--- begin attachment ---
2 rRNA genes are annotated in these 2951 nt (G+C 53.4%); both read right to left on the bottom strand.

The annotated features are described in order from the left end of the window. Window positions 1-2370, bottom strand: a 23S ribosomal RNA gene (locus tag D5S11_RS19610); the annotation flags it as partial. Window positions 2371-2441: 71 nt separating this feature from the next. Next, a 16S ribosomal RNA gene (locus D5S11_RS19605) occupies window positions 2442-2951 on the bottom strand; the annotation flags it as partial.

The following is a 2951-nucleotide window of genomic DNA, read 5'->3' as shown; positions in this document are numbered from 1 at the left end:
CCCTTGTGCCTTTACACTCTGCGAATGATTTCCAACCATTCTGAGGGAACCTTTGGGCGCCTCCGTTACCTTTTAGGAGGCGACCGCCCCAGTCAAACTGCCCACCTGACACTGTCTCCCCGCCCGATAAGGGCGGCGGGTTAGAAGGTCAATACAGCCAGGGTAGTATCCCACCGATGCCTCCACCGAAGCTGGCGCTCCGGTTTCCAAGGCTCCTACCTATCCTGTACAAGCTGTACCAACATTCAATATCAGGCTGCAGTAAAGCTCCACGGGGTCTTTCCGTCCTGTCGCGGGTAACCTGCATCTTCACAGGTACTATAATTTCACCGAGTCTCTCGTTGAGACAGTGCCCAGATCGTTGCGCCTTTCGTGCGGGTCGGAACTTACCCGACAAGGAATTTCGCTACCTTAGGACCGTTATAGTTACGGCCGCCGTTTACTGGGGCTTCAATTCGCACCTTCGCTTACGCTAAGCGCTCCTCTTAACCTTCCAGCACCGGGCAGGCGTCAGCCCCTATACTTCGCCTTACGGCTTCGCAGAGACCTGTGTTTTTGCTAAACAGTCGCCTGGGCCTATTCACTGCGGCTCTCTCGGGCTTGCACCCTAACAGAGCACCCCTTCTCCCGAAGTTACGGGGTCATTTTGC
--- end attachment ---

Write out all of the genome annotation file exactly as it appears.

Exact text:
2 rRNA genes are annotated in these 2951 nt (G+C 53.4%); both read right to left on the bottom strand.

The annotated features are described in order from the left end of the window. Window positions 1-2370, bottom strand: a 23S ribosomal RNA gene (locus tag D5S11_RS19610); the annotation flags it as partial. Window positions 2371-2441: 71 nt separating this feature from the next. Next, a 16S ribosomal RNA gene (locus D5S11_RS19605) occupies window positions 2442-2951 on the bottom strand; the annotation flags it as partial.

The following is a 2951-nucleotide window of genomic DNA, read 5'->3' as shown; positions in this document are numbered from 1 at the left end:
CCCTTGTGCCTTTACACTCTGCGAATGATTTCCAACCATTCTGAGGGAACCTTTGGGCGCCTCCGTTACCTTTTAGGAGGCGACCGCCCCAGTCAAACTGCCCACCTGACACTGTCTCCCCGCCCGATAAGGGCGGCGGGTTAGAAGGTCAATACAGCCAGGGTAGTATCCCACCGATGCCTCCACCGAAGCTGGCGCTCCGGTTTCCAAGGCTCCTACCTATCCTGTACAAGCTGTACCAACATTCAATATCAGGCTGCAGTAAAGCTCCACGGGGTCTTTCCGTCCTGTCGCGGGTAACCTGCATCTTCACAGGTACTATAATTTCACCGAGTCTCTCGTTGAGACAGTGCCCAGATCGTTGCGCCTTTCGTGCGGGTCGGAACTTACCCGACAAGGAATTTCGCTACCTTAGGACCGTTATAGTTACGGCCGCCGTTTACTGGGGCTTCAATTCGCACCTTCGCTTACGCTAAGCGCTCCTCTTAACCTTCCAGCACCGGGCAGGCGTCAGCCCCTATACTTCGCCTTACGGCTTCGCAGAGACCTGTGTTTTTGCTAAACAGTCGCCTGGGCCTATTCACTGCGGCTCTCTCGGGCTTGCACCCTAACAGAGCACCCCTTCTCCCGAAGTTACGGGGTCATTTTGC